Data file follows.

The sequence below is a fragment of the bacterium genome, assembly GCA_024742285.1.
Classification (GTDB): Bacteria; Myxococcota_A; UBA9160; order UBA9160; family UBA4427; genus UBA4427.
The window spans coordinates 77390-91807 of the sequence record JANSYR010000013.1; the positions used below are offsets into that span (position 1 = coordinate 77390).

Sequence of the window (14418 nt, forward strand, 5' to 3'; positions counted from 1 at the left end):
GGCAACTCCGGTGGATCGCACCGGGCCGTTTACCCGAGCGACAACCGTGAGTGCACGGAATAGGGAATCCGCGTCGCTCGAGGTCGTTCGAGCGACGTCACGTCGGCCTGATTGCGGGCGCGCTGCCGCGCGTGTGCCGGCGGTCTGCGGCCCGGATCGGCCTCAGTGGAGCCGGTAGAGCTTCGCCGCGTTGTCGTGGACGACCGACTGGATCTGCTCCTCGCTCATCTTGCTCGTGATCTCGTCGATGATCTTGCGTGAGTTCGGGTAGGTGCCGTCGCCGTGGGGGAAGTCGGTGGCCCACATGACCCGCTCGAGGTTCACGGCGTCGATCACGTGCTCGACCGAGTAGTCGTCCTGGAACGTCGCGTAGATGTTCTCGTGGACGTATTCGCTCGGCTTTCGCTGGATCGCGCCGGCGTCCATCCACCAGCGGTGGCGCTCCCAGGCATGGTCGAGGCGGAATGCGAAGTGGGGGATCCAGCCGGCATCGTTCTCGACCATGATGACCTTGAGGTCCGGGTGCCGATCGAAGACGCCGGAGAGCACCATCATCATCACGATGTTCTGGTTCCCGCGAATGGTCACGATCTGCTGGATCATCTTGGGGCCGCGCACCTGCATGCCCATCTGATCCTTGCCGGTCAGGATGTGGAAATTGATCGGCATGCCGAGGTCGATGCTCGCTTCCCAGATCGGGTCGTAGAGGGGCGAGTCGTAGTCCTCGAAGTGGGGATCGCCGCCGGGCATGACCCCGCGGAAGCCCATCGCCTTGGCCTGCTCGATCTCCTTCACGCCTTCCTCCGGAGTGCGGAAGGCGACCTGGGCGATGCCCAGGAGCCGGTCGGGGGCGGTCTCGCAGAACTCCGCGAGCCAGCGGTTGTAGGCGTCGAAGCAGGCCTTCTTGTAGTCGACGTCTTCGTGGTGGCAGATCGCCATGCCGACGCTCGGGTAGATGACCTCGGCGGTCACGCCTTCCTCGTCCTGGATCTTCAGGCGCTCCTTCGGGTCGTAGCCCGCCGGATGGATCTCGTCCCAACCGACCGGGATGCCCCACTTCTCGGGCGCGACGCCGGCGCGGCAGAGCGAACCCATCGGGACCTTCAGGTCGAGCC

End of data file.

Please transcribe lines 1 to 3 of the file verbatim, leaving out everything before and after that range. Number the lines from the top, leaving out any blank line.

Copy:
The sequence below is a fragment of the bacterium genome, assembly GCA_024742285.1.
Classification (GTDB): Bacteria; Myxococcota_A; UBA9160; order UBA9160; family UBA4427; genus UBA4427.
The window spans coordinates 77390-91807 of the sequence record JANSYR010000013.1; the positions used below are offsets into that span (position 1 = coordinate 77390).